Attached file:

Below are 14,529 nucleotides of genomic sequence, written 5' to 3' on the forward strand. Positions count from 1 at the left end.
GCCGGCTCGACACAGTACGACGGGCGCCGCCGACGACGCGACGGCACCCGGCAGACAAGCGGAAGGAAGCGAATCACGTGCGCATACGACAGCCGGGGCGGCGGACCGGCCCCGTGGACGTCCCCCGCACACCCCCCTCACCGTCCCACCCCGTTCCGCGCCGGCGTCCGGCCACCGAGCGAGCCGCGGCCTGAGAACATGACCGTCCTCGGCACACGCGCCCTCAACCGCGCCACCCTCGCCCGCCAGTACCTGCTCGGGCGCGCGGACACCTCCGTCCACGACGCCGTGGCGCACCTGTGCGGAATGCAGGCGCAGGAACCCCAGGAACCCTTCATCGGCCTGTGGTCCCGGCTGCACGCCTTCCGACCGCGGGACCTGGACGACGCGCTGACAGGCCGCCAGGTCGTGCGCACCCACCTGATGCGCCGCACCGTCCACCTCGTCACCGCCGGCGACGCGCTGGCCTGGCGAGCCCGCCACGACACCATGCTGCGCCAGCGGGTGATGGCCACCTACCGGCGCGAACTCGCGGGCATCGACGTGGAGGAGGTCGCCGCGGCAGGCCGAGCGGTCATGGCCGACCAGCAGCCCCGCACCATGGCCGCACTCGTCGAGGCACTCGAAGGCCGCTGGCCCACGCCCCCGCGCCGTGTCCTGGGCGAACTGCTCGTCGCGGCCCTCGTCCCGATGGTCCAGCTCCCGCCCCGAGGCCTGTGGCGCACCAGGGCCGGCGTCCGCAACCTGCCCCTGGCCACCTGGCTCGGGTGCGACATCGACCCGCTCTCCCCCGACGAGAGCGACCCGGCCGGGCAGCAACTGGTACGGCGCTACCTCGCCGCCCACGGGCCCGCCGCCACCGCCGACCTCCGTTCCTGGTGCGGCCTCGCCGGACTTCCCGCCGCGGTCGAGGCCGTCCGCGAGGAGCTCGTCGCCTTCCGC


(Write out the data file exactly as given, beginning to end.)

Below are 14,529 nucleotides of genomic sequence, written 5' to 3' on the forward strand. Positions count from 1 at the left end.
GCCGGCTCGACACAGTACGACGGGCGCCGCCGACGACGCGACGGCACCCGGCAGACAAGCGGAAGGAAGCGAATCACGTGCGCATACGACAGCCGGGGCGGCGGACCGGCCCCGTGGACGTCCCCCGCACACCCCCCTCACCGTCCCACCCCGTTCCGCGCCGGCGTCCGGCCACCGAGCGAGCCGCGGCCTGAGAACATGACCGTCCTCGGCACACGCGCCCTCAACCGCGCCACCCTCGCCCGCCAGTACCTGCTCGGGCGCGCGGACACCTCCGTCCACGACGCCGTGGCGCACCTGTGCGGAATGCAGGCGCAGGAACCCCAGGAACCCTTCATCGGCCTGTGGTCCCGGCTGCACGCCTTCCGACCGCGGGACCTGGACGACGCGCTGACAGGCCGCCAGGTCGTGCGCACCCACCTGATGCGCCGCACCGTCCACCTCGTCACCGCCGGCGACGCGCTGGCCTGGCGAGCCCGCCACGACACCATGCTGCGCCAGCGGGTGATGGCCACCTACCGGCGCGAACTCGCGGGCATCGACGTGGAGGAGGTCGCCGCGGCAGGCCGAGCGGTCATGGCCGACCAGCAGCCCCGCACCATGGCCGCACTCGTCGAGGCACTCGAAGGCCGCTGGCCCACGCCCCCGCGCCGTGTCCTGGGCGAACTGCTCGTCGCGGCCCTCGTCCCGATGGTCCAGCTCCCGCCCCGAGGCCTGTGGCGCACCAGGGCCGGCGTCCGCAACCTGCCCCTGGCCACCTGGCTCGGGTGCGACATCGACCCGCTCTCCCCCGACGAGAGCGACCCGGCCGGGCAGCAACTGGTACGGCGCTACCTCGCCGCCCACGGGCCCGCCGCCACCGCCGACCTCCGTTCCTGGTGCGGCCTCGCCGGACTTCCCGCCGCGGTCGAGGCCGTCCGCGAGGAGCTCGTCGCCTTCCGC